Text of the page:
IL: Right, okay, so he was, so he was training to be a flight engineer
BS: Yes
IL: Right
CP: But the last fortnight that he was alive, they'd been flying day and night
BS: OH yeah
CP: And they were tired out and sick and fed up a bit, he'd written to his mother
IL: Right
CP: That he was
IL: But these,
CP: So [unclear] tired
IL: These were just training, he was just training missions
CP: Yeah [unclear] fighter, cause he came out of the sky and shot them down
BS: As far as we know, he was on training, but training flights often uh used to cover what they called gardening, dropping mines off the coast, Dutch coast
CP: But they've been getting ready for D-day, haven't they? I think that's why they've been flying day and night
BS: Well that was a week after
CP: Yeah
BS: It was exactly a week before, it was on a wet Sunday 1944 when he was killed Sunday no, Sunday night, Monday morning, half past two on the Monday morning, when he was killed
CP: 31st, was it 29th or 30th?
BS: 29th
CP: 29th
BS: And he, uh you interrupted my train of thought there
CP: Sorry?
BS: You interrupted my train of thought
IL: You were talking, you were talking about some of these training flights being mine laying
BS: That's right yeah, they did. It wasn't officially [unclear] but that's what they did, it's part of the training but actually they were a bit of a dodgy [unclear] laying mines because the Germans would often be waiting for they but they certainly followed him but I
CP: He had orders to land, didn’t he? He just had orders to land
BS: [unclear] I went to the Lancaster at, what they call it? East Kirkby
IL: Right
BS: You know it, yeah. I went there on my 65th birthday I think it was not, maybe not, maybe later uh it was a treat for me from the family apparently and I went into that Lancaster when we went out about when it came back and I, there was a German uh fellow on the aircraft he'd come across and he was there like and he was talking to me and I told him what had happened and he said, oh, he said I’ll find out about that. So he wrote to me and told me exactly what had happened and there was two of them on the aircraft, it was a twin-engine aircraft and they gave me the names and ranks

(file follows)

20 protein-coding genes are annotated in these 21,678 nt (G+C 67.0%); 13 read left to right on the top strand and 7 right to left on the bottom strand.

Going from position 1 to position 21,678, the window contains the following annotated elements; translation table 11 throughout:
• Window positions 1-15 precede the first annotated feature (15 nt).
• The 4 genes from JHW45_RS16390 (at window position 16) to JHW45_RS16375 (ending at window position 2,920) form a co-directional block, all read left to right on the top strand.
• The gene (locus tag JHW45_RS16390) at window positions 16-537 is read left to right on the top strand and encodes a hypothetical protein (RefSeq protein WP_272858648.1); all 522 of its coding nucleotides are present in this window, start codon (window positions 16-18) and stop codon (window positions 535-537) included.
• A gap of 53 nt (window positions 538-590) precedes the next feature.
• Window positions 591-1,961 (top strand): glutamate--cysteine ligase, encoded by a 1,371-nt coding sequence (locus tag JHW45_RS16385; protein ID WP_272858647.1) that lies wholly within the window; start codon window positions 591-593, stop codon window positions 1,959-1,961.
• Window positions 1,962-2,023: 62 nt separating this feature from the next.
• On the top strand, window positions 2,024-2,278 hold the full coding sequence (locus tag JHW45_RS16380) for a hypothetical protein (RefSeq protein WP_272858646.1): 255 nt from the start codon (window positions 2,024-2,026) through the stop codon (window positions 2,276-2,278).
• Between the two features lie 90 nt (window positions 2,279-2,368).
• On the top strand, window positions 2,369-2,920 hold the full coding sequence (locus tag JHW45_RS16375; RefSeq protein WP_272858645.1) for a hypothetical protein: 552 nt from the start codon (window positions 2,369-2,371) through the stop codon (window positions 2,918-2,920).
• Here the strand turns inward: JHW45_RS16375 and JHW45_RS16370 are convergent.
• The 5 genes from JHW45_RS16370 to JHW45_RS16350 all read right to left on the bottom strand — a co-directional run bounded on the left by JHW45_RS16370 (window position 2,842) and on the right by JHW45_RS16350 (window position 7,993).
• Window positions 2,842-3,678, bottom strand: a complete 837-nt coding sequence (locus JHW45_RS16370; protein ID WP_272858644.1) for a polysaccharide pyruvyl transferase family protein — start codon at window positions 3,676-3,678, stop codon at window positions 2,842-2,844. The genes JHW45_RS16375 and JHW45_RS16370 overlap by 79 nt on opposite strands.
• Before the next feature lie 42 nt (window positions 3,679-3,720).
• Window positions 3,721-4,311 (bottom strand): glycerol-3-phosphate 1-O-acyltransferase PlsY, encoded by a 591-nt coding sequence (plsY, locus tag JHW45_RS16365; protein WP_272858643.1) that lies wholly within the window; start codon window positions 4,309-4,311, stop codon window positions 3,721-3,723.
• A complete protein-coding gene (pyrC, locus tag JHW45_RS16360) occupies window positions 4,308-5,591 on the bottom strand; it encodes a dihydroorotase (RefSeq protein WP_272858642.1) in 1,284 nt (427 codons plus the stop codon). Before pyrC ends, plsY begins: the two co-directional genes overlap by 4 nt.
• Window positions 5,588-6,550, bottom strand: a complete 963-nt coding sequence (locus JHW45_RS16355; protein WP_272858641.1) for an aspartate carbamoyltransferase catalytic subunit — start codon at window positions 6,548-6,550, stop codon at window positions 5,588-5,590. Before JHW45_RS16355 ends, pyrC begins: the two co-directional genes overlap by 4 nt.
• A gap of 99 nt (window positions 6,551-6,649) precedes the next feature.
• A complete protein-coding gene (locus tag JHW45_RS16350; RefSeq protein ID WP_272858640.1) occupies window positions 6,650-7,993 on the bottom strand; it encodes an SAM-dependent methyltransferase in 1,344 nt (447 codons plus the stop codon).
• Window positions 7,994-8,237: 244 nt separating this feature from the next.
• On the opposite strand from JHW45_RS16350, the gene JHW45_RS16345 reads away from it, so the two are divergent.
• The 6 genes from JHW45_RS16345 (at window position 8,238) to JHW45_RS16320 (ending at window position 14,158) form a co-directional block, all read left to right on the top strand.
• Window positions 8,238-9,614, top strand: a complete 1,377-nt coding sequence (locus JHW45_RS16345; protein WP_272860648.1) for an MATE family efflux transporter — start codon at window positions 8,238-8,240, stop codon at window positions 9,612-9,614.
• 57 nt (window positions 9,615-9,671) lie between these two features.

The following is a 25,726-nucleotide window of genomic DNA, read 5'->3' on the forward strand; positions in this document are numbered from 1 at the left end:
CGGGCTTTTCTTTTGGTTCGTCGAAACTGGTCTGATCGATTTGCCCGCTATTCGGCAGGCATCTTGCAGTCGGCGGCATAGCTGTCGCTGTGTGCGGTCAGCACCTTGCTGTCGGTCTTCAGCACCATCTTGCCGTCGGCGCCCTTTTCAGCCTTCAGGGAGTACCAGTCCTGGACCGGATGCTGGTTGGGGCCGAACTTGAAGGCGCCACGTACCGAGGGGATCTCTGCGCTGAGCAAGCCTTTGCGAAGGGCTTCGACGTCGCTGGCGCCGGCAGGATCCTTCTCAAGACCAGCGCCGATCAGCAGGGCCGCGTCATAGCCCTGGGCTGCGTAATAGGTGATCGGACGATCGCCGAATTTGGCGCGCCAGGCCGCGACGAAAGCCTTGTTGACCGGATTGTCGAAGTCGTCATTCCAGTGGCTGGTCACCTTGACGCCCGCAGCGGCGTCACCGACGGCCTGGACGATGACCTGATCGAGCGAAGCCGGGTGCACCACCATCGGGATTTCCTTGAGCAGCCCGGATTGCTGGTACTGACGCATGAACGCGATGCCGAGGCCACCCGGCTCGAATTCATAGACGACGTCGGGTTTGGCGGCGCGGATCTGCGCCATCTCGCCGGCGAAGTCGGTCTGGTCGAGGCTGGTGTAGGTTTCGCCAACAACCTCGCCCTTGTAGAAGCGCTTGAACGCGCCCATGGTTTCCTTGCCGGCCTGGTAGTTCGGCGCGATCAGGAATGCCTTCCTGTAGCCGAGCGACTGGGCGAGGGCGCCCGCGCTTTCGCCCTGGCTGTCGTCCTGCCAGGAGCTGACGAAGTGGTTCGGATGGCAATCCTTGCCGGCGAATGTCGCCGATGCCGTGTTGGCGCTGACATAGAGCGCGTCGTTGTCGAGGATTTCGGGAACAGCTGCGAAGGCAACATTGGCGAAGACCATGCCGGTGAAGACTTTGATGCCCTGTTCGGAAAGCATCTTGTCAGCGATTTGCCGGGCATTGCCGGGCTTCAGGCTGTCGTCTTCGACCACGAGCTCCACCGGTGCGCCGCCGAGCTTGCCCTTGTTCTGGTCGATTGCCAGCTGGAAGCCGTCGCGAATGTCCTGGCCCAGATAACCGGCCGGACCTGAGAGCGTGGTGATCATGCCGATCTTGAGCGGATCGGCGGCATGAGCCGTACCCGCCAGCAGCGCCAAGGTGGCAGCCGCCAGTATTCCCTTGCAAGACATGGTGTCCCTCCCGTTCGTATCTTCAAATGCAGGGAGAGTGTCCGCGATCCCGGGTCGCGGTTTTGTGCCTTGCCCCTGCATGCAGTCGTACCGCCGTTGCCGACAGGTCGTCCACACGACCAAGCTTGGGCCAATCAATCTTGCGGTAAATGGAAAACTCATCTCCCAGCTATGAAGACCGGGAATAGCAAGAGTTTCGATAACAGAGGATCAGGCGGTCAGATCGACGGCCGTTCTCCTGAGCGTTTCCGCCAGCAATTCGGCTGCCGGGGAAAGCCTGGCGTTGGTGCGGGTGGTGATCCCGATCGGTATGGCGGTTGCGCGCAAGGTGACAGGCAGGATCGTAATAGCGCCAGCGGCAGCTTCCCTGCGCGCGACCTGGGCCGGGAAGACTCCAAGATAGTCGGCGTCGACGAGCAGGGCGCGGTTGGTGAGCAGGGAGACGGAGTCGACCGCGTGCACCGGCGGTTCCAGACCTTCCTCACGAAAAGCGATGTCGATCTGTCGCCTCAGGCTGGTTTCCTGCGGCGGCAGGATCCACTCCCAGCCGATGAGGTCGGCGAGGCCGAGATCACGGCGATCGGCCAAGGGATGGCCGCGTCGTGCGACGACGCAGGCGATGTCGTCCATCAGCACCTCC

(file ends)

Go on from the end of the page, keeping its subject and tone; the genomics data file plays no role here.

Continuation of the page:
IL: Right
CP: What, the one that shot him down?
BS: They were shot down by a Mosquito. Apparently, it was the only aircraft over England that day
IL: Right. So they would, so the aircraft that shot your father down was also, was then late it was was shot down by mosquitoes that night
BS: It was shot into North Sea, yeah
IL: Gosh!
BS: So there was two of them on that, that they got killed as well
CP: Was it blue two planes that had been hammered into? Dumped right into the hangar [unclear]?
BS: They hit two aircraft and bounced into the hangar
CP: Yeah
BS: And they wasn’t actually going [unclear]
CP: No, certainly he was shot down, he bounced in and took two others with him
BS: They hit the hangar
IL: So, did you ever have any contact with any of the other people from, where was he stationed when he was killed, sorry?
CP: Bury St Edmunds
BS: No, he wasn't. When he was killed, he was at Spring, Spring Cottage I think it was, it was a satellite ground for uh Stradishall
IL: Right
BS: Which is now HMP prison
IL: Right
BS: But uh that's where he was when he was killed
IL: Okay. Did you ever have any contact with any, you know, station commander or?
CP: No
BS: There was a, an officer came from the camp uh to refuel them
IL: Right
BS: But uh that was the only contact we had
IL: So, presumably his funeral was in Hull?
BS: Oh yeah he's in Chanterlands Avenue.
IL: Right
CP: Your mum got five pounds to order it, didn't she?
BS: Sorry?
CP: Mum got five pounds to order his funeral from the [unclear], to bring him home
BS: Uhm they paid for the, all commissions paid for the stone and they maintain it because I wanted to print the names on to make it stand out and I was told by uh Gary, the funeral undertaker that uh I couldn't do it, I wouldn't be allowed